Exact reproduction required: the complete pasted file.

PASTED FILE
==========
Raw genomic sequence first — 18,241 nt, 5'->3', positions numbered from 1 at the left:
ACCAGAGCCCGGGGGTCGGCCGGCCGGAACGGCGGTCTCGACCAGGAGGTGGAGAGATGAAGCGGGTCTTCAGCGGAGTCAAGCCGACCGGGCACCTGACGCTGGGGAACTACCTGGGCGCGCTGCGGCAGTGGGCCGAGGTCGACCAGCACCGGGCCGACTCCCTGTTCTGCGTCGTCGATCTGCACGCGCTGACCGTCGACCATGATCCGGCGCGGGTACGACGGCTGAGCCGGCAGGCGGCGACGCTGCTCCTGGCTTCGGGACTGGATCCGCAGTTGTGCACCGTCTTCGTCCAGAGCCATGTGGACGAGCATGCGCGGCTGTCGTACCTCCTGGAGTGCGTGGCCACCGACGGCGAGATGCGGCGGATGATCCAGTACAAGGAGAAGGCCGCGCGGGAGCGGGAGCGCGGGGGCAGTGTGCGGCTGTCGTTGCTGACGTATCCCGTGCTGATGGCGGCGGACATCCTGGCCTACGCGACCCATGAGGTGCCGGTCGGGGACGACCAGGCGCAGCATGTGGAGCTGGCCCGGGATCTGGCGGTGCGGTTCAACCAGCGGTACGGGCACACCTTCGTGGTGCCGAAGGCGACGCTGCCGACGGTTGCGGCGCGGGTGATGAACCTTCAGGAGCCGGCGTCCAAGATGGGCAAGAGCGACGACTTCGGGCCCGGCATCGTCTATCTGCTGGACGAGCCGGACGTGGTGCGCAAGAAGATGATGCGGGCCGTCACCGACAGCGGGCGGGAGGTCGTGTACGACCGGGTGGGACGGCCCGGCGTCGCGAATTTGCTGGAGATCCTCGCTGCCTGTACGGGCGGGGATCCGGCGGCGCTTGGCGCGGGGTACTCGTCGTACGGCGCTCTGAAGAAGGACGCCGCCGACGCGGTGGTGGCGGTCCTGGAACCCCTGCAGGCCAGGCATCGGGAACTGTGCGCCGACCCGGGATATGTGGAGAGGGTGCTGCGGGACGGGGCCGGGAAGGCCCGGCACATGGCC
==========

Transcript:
Raw genomic sequence first — 18,241 nt, 5'->3', positions numbered from 1 at the left:
ACCAGAGCCCGGGGGTCGGCCGGCCGGAACGGCGGTCTCGACCAGGAGGTGGAGAGATGAAGCGGGTCTTCAGCGGAGTCAAGCCGACCGGGCACCTGACGCTGGGGAACTACCTGGGCGCGCTGCGGCAGTGGGCCGAGGTCGACCAGCACCGGGCCGACTCCCTGTTCTGCGTCGTCGATCTGCACGCGCTGACCGTCGACCATGATCCGGCGCGGGTACGACGGCTGAGCCGGCAGGCGGCGACGCTGCTCCTGGCTTCGGGACTGGATCCGCAGTTGTGCACCGTCTTCGTCCAGAGCCATGTGGACGAGCATGCGCGGCTGTCGTACCTCCTGGAGTGCGTGGCCACCGACGGCGAGATGCGGCGGATGATCCAGTACAAGGAGAAGGCCGCGCGGGAGCGGGAGCGCGGGGGCAGTGTGCGGCTGTCGTTGCTGACGTATCCCGTGCTGATGGCGGCGGACATCCTGGCCTACGCGACCCATGAGGTGCCGGTCGGGGACGACCAGGCGCAGCATGTGGAGCTGGCCCGGGATCTGGCGGTGCGGTTCAACCAGCGGTACGGGCACACCTTCGTGGTGCCGAAGGCGACGCTGCCGACGGTTGCGGCGCGGGTGATGAACCTTCAGGAGCCGGCGTCCAAGATGGGCAAGAGCGACGACTTCGGGCCCGGCATCGTCTATCTGCTGGACGAGCCGGACGTGGTGCGCAAGAAGATGATGCGGGCCGTCACCGACAGCGGGCGGGAGGTCGTGTACGACCGGGTGGGACGGCCCGGCGTCGCGAATTTGCTGGAGATCCTCGCTGCCTGTACGGGCGGGGATCCGGCGGCGCTTGGCGCGGGGTACTCGTCGTACGGCGCTCTGAAGAAGGACGCCGCCGACGCGGTGGTGGCGGTCCTGGAACCCCTGCAGGCCAGGCATCGGGAACTGTGCGCCGACCCGGGATATGTGGAGAGGGTGCTGCGGGACGGGGCCGGGAAGGCCCGGCACATGGCC